In 2014, I read The Big Bang Symphony by Lucy Jane Bledsoe based solely on the fact that it was included on a book list called “Lesbians In Cold Places.” And you know what? That was a great decision, because I really enjoyed it. It was a slow-building character study set in Antarctica, with a queer main character, of course. So when I saw that she had a new sapphic book out today, I had to pick it up.
I have to start this with some heavy content warnings, because this is a book about conversion therapy and its aftermath. This review will discuss conversion camp and homophobia, and the book includes homophobia, abuse, rape, religious trauma, and suicide.
The book starts with two kids, a thirteen-year-old white girl and a sixteen-year-old Black teenage boy, running through the woods, trying to escape conversion camp. Then we flash forward to 25 years later.
Delia is fresh from a divorce and has just gotten fired as a college basketball coach. She’s also struggling with uncontrollable attacks of anger. She’s never felt so lost or out of control. So reluctantly, unbelievably, she drives across the country to her hometown in rural Oregon to move in with her brother and coach her old high school’s girls’ basketball team.
Her coach in high school was her hero. She gave Delia a path to follow, skills to develop, and a passion to nurture. Since then, basketball and the discipline she has around it has been her guiding light in her life. Maybe she’s hoping that by confronting her past, she can address the anger issues she’s having. Maybe she wants to step into her old coach’s shoes and inspire a new generation of kids. Maybe she just has nowhere else to go. Whatever the reason, she’s determined to take this team to victory, and she demands the best.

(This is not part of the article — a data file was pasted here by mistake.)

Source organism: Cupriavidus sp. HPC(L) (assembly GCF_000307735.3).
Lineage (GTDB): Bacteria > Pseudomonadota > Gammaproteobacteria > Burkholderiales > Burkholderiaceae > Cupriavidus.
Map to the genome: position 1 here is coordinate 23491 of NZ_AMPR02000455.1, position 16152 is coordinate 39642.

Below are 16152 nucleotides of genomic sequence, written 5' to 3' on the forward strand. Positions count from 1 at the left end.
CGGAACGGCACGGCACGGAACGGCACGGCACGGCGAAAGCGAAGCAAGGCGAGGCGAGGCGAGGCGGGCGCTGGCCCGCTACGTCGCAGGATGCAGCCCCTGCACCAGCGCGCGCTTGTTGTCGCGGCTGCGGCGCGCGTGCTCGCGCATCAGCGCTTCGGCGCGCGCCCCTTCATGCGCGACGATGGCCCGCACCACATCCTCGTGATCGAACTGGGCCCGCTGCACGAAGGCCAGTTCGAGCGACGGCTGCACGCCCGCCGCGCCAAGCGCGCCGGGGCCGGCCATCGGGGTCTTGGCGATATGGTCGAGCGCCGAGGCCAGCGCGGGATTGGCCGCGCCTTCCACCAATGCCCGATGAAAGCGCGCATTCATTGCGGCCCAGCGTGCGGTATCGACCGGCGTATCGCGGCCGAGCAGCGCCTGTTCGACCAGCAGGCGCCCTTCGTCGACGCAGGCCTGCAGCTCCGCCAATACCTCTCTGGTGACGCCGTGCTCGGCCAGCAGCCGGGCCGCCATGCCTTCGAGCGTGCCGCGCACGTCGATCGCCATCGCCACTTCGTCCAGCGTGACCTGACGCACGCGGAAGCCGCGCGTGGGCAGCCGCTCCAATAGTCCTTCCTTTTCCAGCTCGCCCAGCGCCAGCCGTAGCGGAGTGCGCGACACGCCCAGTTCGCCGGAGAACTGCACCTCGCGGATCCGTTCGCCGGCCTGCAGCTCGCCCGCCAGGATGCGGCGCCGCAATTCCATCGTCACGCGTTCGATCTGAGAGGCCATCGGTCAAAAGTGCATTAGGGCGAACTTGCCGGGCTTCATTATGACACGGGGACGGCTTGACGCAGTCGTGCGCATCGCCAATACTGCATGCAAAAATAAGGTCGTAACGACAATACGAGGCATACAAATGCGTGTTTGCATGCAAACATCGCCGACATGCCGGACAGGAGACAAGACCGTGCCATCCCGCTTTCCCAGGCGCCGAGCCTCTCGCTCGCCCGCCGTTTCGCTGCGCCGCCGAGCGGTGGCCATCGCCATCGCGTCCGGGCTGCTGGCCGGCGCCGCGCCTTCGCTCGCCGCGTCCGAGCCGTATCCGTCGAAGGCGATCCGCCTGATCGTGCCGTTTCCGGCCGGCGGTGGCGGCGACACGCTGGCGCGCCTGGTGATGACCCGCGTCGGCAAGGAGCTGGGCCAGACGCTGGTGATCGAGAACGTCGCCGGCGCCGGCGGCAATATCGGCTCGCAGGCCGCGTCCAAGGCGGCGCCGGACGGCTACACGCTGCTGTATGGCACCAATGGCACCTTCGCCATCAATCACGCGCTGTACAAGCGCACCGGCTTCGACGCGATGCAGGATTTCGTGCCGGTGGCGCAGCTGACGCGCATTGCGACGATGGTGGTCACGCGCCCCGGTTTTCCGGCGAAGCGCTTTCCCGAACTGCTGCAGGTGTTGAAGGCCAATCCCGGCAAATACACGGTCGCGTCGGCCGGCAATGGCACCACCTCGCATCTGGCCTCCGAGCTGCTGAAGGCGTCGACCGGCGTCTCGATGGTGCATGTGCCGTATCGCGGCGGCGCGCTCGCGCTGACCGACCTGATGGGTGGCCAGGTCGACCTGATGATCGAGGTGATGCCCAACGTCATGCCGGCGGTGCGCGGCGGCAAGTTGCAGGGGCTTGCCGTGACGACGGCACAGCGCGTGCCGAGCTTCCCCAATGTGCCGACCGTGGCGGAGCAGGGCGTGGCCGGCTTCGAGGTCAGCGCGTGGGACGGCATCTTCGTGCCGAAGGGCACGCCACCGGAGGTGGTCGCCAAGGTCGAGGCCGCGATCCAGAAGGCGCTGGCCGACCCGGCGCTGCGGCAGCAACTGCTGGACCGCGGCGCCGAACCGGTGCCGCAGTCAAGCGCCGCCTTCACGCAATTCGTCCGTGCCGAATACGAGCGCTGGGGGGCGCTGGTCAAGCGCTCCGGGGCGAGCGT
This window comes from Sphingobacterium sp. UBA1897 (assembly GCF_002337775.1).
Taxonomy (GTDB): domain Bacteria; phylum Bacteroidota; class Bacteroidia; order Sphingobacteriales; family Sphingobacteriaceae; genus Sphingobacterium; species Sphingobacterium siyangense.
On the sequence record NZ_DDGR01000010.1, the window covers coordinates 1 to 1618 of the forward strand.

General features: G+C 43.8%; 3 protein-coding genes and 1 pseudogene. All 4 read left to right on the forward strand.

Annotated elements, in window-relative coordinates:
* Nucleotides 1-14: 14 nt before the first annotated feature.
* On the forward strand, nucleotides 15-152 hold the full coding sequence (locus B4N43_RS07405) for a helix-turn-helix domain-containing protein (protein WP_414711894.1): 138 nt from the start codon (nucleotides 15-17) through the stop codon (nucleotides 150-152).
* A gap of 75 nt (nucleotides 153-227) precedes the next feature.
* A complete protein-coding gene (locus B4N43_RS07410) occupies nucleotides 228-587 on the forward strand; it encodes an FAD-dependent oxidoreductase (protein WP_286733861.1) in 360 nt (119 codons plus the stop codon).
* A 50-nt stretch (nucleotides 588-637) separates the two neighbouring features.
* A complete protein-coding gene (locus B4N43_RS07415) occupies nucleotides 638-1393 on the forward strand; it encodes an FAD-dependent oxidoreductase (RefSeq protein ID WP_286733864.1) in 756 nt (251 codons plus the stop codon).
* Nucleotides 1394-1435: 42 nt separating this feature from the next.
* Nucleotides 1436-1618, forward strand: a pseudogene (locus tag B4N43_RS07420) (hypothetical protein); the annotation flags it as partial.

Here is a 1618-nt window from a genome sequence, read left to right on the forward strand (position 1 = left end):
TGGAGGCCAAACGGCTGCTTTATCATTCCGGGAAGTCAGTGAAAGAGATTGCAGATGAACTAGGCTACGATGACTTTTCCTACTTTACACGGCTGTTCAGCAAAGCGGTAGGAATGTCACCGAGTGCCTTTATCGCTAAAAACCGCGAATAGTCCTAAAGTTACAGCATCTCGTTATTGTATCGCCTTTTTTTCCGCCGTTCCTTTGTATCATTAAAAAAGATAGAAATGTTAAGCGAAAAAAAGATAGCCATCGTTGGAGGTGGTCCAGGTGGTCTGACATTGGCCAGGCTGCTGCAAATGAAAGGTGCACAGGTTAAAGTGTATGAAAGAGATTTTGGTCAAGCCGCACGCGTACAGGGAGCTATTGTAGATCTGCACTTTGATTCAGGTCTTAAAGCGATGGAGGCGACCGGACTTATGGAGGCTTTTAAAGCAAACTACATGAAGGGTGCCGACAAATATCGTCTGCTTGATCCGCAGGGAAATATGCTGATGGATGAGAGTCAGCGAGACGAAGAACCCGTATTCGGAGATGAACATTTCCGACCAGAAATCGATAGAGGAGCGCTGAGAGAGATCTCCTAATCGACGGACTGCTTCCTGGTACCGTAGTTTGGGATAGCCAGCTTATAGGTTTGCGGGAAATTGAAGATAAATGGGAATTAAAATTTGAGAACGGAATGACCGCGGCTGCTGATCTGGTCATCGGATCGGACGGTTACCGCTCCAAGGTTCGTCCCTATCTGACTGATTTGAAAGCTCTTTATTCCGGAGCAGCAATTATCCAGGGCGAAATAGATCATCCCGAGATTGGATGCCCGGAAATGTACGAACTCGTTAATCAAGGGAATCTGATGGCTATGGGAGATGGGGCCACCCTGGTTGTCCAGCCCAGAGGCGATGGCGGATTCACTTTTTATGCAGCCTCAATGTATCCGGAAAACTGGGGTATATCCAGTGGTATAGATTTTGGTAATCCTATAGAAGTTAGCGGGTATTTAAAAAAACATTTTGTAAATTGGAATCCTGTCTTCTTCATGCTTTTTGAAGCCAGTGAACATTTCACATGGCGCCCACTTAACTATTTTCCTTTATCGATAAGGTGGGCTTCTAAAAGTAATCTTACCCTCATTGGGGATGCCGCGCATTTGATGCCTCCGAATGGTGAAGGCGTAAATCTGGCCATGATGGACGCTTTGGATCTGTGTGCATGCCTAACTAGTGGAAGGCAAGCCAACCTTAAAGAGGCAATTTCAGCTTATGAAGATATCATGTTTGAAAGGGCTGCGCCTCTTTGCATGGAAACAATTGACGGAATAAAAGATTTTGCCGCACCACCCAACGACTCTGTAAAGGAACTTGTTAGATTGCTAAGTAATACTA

While I think this is Delia’s story, we do also get some point of view chapters from Earnest—the boy she escaped with. They never saw each other again after that night, but they both are still grappling with it and their experience at Celebration Camp. While Delia is at a difficult time in her life, though, grappling with her past, her personality, her anger, her family, her career, and more, Earnest seems more settled.
He has a job teaching poetry and a boyfriend he loves. The central tension in his story is struggling to write a poem about his experience at camp and their escape—something he’s been trying and failing to do for years.
As both of them find themselves needing to confront the past, it seems inevitable they will meet again. As we follow along with Delia and Earnest now, we also get chapters of their time at Celebration Camp, revealing more about the experience that had such an impact on them. Still, this is more about the ongoing effects of that experience than the camp itself.
Unsurprisingly, this isn’t a light read. It feels like an open wound: Delia especially is still hurting so much and hasn’t gotten closure on it. Eventually, though, we do see her begin to work through it, accompanied by the glimpses of the lives of the teenage girls she’s coaching.
If you like to read character studies and quiet stories about working through trauma—and trying to lead a high school girls’ basketball team to glory, because that really is a big focus—I highly recommend this one. It’s a thoughtful, sometimes painful, but effective narrative, and it’s one that’s interesting to read after books like The Miseducation of Cameron Post, because this looks at not just the immediate horror, but the aftermath of being taught to hate yourself as a young person.